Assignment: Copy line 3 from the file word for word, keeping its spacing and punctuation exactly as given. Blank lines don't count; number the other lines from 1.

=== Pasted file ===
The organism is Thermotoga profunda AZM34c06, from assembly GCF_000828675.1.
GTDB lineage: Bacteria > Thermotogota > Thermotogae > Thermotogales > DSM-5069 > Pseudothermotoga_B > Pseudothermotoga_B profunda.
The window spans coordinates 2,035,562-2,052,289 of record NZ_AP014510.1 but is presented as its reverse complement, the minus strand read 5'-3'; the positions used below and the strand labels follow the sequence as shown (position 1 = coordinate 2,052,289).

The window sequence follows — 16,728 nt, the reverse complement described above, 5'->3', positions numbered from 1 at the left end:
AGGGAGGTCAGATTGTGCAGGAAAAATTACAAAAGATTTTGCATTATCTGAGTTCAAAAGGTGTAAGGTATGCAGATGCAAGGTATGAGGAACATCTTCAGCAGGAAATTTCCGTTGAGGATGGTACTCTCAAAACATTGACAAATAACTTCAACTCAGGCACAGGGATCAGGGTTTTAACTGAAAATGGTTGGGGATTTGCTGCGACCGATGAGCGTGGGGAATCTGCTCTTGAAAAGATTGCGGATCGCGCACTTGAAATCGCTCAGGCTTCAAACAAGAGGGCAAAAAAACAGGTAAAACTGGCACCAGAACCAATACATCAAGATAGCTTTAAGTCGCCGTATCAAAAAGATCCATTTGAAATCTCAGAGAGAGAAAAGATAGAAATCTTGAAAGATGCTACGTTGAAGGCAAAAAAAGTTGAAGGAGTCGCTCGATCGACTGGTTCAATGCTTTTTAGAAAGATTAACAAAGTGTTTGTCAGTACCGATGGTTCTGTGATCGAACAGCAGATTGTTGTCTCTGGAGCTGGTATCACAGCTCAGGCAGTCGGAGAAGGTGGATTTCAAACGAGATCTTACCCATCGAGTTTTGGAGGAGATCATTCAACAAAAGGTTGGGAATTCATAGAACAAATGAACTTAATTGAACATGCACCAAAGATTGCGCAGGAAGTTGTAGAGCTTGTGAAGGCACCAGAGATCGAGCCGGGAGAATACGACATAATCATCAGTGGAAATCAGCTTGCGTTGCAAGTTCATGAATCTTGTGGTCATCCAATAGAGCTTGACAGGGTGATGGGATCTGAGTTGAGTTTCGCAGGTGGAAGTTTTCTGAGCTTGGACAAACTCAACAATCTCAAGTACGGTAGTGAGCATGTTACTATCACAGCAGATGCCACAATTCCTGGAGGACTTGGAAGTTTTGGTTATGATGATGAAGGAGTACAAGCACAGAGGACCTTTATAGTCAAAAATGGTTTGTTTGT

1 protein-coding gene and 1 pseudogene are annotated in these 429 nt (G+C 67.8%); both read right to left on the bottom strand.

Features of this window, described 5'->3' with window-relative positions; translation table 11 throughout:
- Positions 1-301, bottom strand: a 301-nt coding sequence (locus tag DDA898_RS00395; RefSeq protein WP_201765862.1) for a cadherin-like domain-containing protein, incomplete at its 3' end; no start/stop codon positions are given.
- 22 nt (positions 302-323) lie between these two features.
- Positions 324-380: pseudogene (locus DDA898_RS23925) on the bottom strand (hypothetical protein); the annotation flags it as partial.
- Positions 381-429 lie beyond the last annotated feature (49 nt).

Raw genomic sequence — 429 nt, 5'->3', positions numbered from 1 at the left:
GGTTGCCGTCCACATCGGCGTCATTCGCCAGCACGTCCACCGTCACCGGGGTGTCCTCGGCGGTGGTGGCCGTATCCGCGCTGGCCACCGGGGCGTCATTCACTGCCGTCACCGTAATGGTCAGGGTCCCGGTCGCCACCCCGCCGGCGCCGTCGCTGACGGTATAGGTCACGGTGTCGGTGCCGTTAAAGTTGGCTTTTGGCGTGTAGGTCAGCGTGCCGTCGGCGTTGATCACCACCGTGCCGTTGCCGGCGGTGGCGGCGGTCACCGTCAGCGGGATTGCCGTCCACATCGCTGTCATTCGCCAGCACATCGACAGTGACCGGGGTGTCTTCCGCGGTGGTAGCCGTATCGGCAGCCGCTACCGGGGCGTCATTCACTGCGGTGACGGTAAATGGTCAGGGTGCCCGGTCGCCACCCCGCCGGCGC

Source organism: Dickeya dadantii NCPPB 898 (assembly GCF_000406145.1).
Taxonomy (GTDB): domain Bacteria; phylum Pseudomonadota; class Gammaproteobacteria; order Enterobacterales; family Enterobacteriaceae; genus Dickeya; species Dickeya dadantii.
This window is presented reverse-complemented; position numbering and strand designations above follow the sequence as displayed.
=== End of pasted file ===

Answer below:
The window spans coordinates 2,035,562-2,052,289 of record NZ_AP014510.1 but is presented as its reverse complement, the minus strand read 5'-3'; the positions used below and the strand labels follow the sequence as shown (position 1 = coordinate 2,052,289).